Back to Yogirama's Homepage

General Approach in Yoga Classes and Workshops:

Approach to yoga is filled with a series of paradoxes. What is regarded as correct at one level is not necessarily correct at another. A few or more of the following levels may begin simultaneously. The levels therefore indicate increased maturity of approach rather than a linear approach to practice of yoga.

Level 1: This is a physical or geometrical approach. It is considered foundational work for the beginner. It largely consists of outer alignment of the physical body in various postures. This alignment depends on generally accepted anatomical concepts of how an ideal body should look. For every individual an allowance is made to accommodate any differences between the left and the right sides, as well as any pain resulting from stiffness, weakness and injury. The mind is actively engaged in correction of outer geometrical patterns of the musculo-skeletal system. Most postures can be held for about a minute.

Level 2: This is physiological approach. In this approach the muscle is educated to work in a much more efficient manner by transferring the weight bearing capacity to the bones. The breath and the mind begin to function with greater ease. It is an essential prerequisite to deeper penetration. Most postures are held for between one to two minutes.

Level 3: This is organic approach. The health (as distinct from strength) of the body is determined by health of the pelvic organs, the abdominal organs, the heart, and the lungs. Physical and mental efforts take on a different mode of observation and corrections through receptive actions rather than directive actions of the previous levels. Postures are generally held for three minutes or longer. Physical alignment of the levels one and two may have to be modified to seek better organic effect.

Level 4: This is pranic approach. As the mind becomes more passively alert the student is able to recognize various locations where the energy of prana does not flow freely. Attempting to increase the muscular effort often results in a negative effect. Even as the foundation of the prior levels is held, the mind now has to learn how to let go and stop interfering with the natural ease that is inherent in a healthy body. The nature of inner alignment changes as the mind learns to be alert even as it lets go of inadvertently held tensions. The mind that has learned to stop interfering is able to distinguish between useful thought activity to organize the external world and the useless often damaging activity of the internal world.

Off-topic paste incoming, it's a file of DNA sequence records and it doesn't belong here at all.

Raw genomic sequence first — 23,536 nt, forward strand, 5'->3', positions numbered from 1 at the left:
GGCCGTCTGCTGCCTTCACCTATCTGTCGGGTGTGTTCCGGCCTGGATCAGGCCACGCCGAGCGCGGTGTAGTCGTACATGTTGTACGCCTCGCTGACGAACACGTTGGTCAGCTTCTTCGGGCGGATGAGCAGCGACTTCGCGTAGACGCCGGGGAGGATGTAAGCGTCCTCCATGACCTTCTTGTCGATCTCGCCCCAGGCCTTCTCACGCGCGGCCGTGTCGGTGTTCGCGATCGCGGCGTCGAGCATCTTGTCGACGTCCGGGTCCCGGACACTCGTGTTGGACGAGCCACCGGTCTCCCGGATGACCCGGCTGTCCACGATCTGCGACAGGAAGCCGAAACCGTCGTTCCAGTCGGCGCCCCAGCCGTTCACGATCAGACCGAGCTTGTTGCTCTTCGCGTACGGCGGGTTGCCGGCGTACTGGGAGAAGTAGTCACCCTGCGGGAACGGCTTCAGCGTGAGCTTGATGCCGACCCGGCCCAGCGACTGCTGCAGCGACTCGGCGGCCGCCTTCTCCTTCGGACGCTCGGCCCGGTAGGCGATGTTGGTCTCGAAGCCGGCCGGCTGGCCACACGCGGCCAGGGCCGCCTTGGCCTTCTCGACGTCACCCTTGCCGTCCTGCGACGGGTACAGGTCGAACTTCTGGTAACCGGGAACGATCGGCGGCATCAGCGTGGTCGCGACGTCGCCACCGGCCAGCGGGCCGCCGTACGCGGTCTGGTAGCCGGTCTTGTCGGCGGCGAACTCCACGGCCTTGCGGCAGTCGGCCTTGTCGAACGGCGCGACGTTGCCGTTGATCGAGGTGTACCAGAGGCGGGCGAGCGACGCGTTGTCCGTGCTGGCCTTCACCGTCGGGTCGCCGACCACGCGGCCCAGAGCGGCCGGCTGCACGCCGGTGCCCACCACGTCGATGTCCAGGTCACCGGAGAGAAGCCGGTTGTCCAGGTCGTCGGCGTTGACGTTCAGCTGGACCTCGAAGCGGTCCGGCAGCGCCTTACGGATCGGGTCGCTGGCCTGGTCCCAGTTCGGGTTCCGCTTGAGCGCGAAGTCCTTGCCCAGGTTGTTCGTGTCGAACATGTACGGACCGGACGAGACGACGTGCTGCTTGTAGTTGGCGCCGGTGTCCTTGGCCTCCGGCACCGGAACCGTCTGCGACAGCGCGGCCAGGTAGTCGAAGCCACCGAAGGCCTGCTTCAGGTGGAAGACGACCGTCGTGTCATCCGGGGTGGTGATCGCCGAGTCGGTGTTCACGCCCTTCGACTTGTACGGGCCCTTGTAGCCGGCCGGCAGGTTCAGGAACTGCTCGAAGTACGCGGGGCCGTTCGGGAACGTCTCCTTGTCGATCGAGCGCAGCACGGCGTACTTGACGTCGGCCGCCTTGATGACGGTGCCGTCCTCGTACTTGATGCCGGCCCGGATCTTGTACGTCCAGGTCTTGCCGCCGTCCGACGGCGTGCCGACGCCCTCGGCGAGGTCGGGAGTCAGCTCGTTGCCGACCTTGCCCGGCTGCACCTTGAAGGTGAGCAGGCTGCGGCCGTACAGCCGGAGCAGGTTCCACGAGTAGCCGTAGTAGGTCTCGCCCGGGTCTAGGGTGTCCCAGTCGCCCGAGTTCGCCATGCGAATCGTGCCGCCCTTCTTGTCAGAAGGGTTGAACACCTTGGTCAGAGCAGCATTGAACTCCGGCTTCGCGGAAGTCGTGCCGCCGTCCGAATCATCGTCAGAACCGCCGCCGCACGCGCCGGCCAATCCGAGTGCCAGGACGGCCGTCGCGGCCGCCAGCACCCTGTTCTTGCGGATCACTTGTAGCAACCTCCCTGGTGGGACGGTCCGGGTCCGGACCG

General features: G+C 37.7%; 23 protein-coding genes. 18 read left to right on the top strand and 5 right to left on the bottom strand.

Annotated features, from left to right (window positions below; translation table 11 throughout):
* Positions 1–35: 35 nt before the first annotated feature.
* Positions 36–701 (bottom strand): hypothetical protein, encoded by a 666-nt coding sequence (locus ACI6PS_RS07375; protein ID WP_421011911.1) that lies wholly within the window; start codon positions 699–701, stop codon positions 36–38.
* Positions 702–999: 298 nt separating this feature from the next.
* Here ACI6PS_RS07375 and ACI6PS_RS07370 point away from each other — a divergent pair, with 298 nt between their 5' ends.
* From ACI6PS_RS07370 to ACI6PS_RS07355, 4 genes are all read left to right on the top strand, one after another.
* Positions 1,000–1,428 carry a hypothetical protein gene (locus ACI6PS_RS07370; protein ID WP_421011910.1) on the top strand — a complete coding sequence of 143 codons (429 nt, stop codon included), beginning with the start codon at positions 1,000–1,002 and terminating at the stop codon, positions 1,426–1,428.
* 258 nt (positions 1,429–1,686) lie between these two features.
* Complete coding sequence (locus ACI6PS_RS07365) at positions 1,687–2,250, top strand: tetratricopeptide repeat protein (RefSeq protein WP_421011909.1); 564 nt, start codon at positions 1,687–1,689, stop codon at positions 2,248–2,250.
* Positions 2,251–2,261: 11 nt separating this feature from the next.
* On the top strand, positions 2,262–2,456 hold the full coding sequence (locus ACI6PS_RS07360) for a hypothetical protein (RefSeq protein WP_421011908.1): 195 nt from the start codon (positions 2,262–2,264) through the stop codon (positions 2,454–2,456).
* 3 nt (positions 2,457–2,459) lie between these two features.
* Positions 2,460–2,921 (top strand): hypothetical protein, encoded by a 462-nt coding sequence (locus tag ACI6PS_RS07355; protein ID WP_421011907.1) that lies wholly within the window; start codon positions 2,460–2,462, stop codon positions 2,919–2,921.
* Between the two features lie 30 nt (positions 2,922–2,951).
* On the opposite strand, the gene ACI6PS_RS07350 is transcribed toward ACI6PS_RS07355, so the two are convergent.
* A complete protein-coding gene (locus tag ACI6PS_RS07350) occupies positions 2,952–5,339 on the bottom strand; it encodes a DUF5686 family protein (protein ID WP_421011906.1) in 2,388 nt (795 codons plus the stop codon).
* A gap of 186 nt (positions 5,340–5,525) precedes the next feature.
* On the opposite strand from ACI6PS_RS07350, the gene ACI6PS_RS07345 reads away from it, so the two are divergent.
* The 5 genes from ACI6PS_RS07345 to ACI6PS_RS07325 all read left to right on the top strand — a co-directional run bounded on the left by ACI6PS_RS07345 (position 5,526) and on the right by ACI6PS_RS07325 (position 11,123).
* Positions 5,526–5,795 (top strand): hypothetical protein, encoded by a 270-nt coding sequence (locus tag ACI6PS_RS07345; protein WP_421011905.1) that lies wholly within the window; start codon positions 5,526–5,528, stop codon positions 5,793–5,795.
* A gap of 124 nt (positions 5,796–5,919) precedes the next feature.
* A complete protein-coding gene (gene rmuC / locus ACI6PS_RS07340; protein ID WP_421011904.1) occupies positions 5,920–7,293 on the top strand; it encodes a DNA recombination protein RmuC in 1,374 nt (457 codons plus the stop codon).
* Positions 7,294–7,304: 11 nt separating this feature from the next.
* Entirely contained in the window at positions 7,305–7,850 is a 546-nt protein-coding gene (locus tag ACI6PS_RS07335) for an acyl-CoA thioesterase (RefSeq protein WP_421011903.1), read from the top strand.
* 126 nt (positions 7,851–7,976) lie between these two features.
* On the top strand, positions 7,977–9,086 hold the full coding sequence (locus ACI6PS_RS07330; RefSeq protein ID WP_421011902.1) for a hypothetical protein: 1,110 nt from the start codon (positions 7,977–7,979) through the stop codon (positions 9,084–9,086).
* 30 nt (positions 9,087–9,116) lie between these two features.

Level 5: This is the sensory approach. The senses are called the window of the mind. Each sense allows a perception to take place. The untrained mind is not still and is not able to see the perception as it is. It colors the perception with pre-conceived notions, ideologies and agendas. A still mind is able to clearly see that it is a collection of thoughts, a collection of the past, and its exercise of will is necessarily partial. It is partial in the sense of not being whole as well as in the sense of being driven by preconceived agendas.

Level 6: This meditative approach. The doing of the first level culminates into the non reactive recognition of the fifth level. The use of the will that is essential to the first level becomes an interference to the last level. Every effort to seek inner freedom gets resolved into a meditation which knows that the actions resulting from that meditation are choiceless. Real unconditional freedom finds itself resting on the ground which offers choicelessness - oddly enough that is the end of all struggle, an amazing ultimate paradox.

Back to Yogirama's Homepage